This means you need to pass the exact context that was used for encryption, when decrypting, and allows the use of KMS Key Policy and KMS Grant conditions. One such use would be to ensure your web and database servers can read a database password, but your database servers cannot read your web server's private key.

For example, supplying encryption context would look as follows:

$ credentials insert --name hello --secret world \
    --context application=db \
    --context environment=production

$ credentials select --name hello \
    --context application=db \
    --context environment=production

Failure to specify the exact encryption context resullts in an informative error during decryption.

Credential Revisions

Credential storage is immutable and the insertion of a credential into storage is append-only. When a value for an existing credential name is inserted a unique revision is generated which you can use in combination with the name to uniquely address any credential in the system.

Rotation of credentials can be performed by simply inserting a new value for a given credential name, and any system which selects that credential without a specific revision will always receive the latest revision's value.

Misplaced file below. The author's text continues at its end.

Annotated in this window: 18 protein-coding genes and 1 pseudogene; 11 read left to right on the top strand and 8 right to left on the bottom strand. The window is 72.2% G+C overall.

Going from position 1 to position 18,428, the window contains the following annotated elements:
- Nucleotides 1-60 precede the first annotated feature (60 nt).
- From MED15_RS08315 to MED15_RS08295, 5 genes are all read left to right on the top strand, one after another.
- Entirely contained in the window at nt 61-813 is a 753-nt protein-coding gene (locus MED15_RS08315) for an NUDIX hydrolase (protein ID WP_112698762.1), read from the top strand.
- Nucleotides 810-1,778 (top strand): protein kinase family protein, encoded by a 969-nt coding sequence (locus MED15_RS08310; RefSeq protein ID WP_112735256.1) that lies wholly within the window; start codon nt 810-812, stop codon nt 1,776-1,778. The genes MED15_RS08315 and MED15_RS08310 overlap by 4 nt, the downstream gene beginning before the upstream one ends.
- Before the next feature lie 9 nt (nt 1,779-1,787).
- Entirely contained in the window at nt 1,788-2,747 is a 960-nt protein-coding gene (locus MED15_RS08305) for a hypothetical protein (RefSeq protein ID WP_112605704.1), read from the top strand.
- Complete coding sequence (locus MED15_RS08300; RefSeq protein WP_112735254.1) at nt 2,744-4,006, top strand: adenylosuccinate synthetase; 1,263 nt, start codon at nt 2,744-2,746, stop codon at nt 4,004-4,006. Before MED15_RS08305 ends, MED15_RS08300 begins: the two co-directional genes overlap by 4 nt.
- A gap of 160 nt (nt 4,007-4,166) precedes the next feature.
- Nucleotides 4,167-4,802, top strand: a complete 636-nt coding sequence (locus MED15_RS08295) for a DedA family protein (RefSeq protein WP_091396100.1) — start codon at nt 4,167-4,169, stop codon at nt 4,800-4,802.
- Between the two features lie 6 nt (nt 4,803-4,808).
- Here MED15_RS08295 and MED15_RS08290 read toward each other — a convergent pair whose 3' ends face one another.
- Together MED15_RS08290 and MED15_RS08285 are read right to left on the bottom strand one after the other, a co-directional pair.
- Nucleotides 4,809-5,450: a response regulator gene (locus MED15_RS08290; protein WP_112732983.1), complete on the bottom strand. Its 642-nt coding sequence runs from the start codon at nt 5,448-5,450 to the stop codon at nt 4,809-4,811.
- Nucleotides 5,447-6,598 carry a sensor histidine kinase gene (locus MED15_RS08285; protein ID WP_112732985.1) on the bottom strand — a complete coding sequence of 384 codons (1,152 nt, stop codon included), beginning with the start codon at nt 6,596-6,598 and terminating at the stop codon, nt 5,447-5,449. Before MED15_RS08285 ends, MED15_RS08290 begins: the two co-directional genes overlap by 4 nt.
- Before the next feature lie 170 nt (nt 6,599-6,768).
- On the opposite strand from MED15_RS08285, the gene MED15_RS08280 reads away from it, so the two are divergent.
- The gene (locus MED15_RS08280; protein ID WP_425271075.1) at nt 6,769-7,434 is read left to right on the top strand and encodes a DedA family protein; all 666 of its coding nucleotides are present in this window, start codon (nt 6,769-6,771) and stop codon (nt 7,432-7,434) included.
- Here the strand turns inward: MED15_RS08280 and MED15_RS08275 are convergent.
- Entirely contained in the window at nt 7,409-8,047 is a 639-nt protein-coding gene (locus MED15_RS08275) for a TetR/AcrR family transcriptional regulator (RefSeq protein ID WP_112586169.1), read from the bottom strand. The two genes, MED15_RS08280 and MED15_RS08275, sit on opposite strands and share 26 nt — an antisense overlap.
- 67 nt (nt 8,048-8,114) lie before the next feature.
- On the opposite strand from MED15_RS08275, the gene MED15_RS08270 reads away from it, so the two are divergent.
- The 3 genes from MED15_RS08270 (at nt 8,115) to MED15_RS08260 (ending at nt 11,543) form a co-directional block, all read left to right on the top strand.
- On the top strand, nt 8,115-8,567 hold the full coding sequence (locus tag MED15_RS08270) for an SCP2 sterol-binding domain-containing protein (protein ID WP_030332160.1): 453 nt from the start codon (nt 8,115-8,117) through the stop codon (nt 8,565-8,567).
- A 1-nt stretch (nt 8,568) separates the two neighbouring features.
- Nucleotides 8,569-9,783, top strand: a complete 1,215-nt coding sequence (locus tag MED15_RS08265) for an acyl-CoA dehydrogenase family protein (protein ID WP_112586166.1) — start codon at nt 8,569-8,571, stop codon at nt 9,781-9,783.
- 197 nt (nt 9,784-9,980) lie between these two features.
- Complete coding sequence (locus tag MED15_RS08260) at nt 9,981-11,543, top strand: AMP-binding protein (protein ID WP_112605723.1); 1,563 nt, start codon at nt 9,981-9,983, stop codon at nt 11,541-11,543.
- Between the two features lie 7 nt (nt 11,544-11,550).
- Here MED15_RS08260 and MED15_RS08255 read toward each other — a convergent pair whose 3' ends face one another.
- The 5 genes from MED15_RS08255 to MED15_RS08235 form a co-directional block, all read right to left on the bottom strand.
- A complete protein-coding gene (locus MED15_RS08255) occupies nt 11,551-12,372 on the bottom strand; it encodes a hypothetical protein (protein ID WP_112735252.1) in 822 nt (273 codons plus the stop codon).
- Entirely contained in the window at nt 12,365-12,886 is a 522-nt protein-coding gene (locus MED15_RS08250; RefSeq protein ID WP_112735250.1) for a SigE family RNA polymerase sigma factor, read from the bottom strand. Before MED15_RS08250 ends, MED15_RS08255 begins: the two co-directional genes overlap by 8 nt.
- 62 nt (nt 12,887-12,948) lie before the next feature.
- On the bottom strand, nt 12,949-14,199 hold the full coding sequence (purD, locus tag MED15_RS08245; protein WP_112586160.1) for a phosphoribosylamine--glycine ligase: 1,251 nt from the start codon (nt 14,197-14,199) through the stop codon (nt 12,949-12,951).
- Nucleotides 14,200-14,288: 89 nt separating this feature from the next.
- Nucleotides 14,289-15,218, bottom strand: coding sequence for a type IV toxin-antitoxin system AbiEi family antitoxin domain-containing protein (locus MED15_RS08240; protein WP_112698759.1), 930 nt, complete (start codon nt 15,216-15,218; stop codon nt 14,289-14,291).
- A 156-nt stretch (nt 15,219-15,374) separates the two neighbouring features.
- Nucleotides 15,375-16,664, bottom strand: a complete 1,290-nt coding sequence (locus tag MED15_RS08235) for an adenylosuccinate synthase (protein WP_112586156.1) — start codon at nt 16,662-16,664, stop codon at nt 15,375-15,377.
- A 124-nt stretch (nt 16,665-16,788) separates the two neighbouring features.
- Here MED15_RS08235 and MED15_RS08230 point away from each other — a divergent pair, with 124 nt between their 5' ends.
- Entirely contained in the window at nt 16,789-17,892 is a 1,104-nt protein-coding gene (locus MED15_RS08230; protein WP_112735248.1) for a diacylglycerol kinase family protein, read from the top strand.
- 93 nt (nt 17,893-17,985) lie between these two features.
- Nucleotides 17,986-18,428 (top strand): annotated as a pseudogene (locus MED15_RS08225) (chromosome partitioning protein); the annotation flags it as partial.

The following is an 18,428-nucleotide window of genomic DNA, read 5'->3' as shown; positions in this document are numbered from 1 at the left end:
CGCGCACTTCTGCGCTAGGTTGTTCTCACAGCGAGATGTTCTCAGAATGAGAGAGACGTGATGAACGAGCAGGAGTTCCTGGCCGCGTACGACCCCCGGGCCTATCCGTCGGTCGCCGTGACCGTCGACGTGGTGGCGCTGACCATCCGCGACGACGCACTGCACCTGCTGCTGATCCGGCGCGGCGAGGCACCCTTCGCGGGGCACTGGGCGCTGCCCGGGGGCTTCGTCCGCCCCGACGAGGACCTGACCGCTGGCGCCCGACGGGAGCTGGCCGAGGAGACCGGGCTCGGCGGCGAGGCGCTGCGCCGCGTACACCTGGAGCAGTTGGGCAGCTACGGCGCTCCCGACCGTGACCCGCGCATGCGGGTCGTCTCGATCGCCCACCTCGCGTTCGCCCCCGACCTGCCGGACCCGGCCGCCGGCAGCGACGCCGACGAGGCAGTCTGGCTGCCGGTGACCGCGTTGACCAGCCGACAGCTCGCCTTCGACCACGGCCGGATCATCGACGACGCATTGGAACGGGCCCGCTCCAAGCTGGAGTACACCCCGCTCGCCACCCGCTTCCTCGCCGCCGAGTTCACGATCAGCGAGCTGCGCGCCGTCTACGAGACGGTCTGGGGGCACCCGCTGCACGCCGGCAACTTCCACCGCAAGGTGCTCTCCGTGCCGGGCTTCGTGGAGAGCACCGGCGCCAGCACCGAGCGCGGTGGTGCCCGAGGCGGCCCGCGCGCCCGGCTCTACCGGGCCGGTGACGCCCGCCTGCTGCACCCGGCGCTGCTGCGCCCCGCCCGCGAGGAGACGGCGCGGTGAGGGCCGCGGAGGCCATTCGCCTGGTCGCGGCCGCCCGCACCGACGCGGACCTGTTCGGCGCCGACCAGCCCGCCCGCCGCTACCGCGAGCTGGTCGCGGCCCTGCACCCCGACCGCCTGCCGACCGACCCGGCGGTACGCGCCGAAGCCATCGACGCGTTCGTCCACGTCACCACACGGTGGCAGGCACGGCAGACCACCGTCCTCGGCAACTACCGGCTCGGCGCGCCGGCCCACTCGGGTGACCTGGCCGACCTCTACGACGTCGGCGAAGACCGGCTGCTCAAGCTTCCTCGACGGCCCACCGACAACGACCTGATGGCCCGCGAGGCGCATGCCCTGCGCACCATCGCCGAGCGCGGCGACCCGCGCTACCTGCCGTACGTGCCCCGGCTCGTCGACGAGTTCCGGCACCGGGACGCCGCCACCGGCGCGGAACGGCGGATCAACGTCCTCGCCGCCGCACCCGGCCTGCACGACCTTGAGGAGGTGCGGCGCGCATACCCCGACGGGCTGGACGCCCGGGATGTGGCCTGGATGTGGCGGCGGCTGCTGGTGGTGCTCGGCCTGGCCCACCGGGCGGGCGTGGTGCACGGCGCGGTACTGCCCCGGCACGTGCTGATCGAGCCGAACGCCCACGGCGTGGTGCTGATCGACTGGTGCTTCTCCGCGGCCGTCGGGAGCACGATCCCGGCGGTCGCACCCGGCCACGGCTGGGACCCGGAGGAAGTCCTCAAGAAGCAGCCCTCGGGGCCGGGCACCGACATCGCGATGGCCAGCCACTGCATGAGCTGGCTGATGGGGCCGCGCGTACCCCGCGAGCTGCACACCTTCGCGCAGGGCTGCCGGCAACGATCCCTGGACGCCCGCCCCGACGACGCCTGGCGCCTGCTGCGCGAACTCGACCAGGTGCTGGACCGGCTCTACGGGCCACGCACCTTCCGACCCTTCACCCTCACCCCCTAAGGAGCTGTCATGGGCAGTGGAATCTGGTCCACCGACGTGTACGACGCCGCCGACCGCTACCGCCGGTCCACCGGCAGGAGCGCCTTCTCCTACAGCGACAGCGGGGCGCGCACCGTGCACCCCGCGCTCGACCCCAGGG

You can also specify the exact revision when selecting a credential to perform pinning.

IAM Policies

The complete list of AWS KMS and DynamoDB permissions the various operations will require are:

  • Setup and teardown:
    • CreateTable
    • DestroyTable
    • ListTables
  • List credentials and revisions:
    • Scan
  • Insert a new encrypted credential revision:
    • GenerateDataKey
    • Query
    • PutItem
  • Select and decrypt an existing credential revision:
    • Decrypt
    • Query
  • Deletion of a credential revision, or revisions:
    • Query
    • DeleteItem

It's recommended you allow only the minimal set of permissions as your usecase requires. For example, the following two IAM policies illustrate the minimum allowable API operations for read/write, and read only access respectively:

Read and Write

{
  "Version": "2012-10-17",
  "Statement": [
    {
      "Action": [
        "kms:GenerateDataKey"
      ],
      "Effect": "Allow",
      "Resource": "arn:aws:kms:us-east-1:AWS_ACCOUNT_ID:alias/credentials"
    },
    {
      "Action": [